I am a psychotherapist registered with the UKCP. I haven't committed sexual offences, but I do have a prison record for GBH sec20. I can't speak for all colleges but it wasn't an issue with mine. There was however a lengthy assessment for all potential students. My conviction wasn't spent when I did my training.
It is worth thinking that you haven't even received your conviction yet, so it is early days yet. Where I trained we were required to have been in therapy for, at minimum, a year before applying to train, and then required to be in weekly therapy throughout the course. I had been in therapy about 4 years before applying. I continued my own therapy for 13 years. It is important that you work very deeply with your own issues before you even think of putting yourself in the position of therapist. That would be the case even if you had no history of offending.
Integrity is VERY important for therapists and I can't imagine you going through a full training without you talking honestly about this issue, your history, fears, life problems etc., so check out with any potential college at interview, otherwise you will only get into problems later on and /or fail to be properly entering into the training (which is always deeply personal).
A fair percentage of therapists in training want to train because they have had therapy due to a difficult past. You will likely encounter fellow students who have been victims of sexual assaults etc., so expect that. Also, some therapists in training may have had convictions, drug problems etc. etc.
Many of the older established training institutes are private colleges and will have their own views on the matter, and their own criteria. e.g. even your age can be an issue for many institutes! I guess University based trainings will serve much larger bodies of students and so might be more risk averse.Placements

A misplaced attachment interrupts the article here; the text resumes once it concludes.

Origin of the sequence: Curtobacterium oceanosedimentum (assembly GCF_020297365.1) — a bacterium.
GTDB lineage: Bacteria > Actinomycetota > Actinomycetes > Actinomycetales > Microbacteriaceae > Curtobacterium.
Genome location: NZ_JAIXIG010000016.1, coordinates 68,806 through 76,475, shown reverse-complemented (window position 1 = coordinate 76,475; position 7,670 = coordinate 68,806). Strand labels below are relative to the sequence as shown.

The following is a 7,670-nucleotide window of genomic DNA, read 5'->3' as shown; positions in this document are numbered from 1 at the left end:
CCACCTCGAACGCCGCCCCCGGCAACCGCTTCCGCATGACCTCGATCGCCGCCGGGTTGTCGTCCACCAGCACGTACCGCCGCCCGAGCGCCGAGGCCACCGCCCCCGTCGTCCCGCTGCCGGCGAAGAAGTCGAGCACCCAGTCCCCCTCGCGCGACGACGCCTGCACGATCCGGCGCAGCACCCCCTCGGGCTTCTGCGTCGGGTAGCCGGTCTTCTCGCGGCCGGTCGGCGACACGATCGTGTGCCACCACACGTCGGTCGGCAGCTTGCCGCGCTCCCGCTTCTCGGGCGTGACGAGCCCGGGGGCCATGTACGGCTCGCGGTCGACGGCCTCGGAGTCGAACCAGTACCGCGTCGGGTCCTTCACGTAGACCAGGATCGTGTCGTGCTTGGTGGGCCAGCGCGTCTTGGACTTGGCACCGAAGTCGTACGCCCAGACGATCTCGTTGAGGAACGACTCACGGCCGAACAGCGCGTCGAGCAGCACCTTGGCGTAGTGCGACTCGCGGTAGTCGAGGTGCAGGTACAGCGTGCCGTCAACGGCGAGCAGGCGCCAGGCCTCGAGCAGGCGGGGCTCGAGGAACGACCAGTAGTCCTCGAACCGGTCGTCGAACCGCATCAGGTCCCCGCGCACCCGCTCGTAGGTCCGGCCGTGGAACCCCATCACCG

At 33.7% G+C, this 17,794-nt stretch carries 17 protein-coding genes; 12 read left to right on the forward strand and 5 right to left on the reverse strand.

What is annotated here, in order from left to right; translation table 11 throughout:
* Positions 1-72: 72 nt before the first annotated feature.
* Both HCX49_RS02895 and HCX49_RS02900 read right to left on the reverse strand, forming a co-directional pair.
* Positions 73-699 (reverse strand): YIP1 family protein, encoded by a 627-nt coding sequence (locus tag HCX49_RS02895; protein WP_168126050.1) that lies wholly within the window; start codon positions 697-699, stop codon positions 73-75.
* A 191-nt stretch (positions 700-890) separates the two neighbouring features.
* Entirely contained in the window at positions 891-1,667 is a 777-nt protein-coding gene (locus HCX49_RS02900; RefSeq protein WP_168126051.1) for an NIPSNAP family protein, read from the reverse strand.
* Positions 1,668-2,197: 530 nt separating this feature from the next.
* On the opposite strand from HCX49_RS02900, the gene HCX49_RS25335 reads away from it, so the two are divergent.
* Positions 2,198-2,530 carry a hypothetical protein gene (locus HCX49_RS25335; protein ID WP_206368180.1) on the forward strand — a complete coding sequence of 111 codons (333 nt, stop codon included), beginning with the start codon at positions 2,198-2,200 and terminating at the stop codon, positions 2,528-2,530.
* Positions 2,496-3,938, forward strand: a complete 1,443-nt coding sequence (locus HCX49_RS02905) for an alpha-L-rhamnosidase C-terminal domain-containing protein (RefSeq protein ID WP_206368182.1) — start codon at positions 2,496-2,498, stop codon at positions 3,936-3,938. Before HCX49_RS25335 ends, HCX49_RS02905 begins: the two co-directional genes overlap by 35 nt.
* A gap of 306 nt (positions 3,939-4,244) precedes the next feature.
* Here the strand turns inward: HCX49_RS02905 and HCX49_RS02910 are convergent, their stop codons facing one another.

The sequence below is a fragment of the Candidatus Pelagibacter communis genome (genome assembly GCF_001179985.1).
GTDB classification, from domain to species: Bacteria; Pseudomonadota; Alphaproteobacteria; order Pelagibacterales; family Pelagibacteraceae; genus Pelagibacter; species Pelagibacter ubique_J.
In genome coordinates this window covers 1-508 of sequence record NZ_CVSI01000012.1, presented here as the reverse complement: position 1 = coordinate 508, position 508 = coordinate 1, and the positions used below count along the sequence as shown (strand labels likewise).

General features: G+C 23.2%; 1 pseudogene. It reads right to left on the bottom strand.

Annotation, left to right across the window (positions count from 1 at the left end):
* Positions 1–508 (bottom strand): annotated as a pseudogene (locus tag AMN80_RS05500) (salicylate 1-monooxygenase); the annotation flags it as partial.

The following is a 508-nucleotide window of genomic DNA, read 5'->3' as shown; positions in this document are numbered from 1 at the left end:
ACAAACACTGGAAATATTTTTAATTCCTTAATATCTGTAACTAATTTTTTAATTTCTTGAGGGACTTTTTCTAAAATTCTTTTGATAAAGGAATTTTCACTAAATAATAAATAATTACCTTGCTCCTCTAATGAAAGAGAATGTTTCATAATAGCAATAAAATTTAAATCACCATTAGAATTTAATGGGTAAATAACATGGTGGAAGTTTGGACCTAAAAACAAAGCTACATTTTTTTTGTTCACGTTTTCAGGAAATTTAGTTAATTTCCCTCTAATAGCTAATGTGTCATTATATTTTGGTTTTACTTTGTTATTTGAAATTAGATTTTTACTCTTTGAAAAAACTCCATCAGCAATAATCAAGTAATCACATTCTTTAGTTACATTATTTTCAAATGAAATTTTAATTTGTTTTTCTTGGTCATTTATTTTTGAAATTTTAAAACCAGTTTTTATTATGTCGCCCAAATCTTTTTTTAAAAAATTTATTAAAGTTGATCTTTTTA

Placements may be an issue as they will likely want a DBS check, and if there is a requirement for a psychiatric placement (mandatory for UKCP) then most psychiatrists work within the NHS and will be very risk averse about working with you.
You might possibly find more success with some specialist units that deal with treating offenders eg. the Caswell Clinic. I ended up doing my placement with a drug rehab centre (the director was also an ex. con!) Organisations that work with people who have offended in some way will be less likely to 'pigeon hole' you... but you must be willing to expect some disappointments.
I suggest you contact https://www.stopso.org.uk/
this is an organisation for therapists that work with sexual offenders or those who are worried they might offend. They will likely know more about the law in this area and will likely know people who may be sympathetic about what you wish to do.
Don't give up!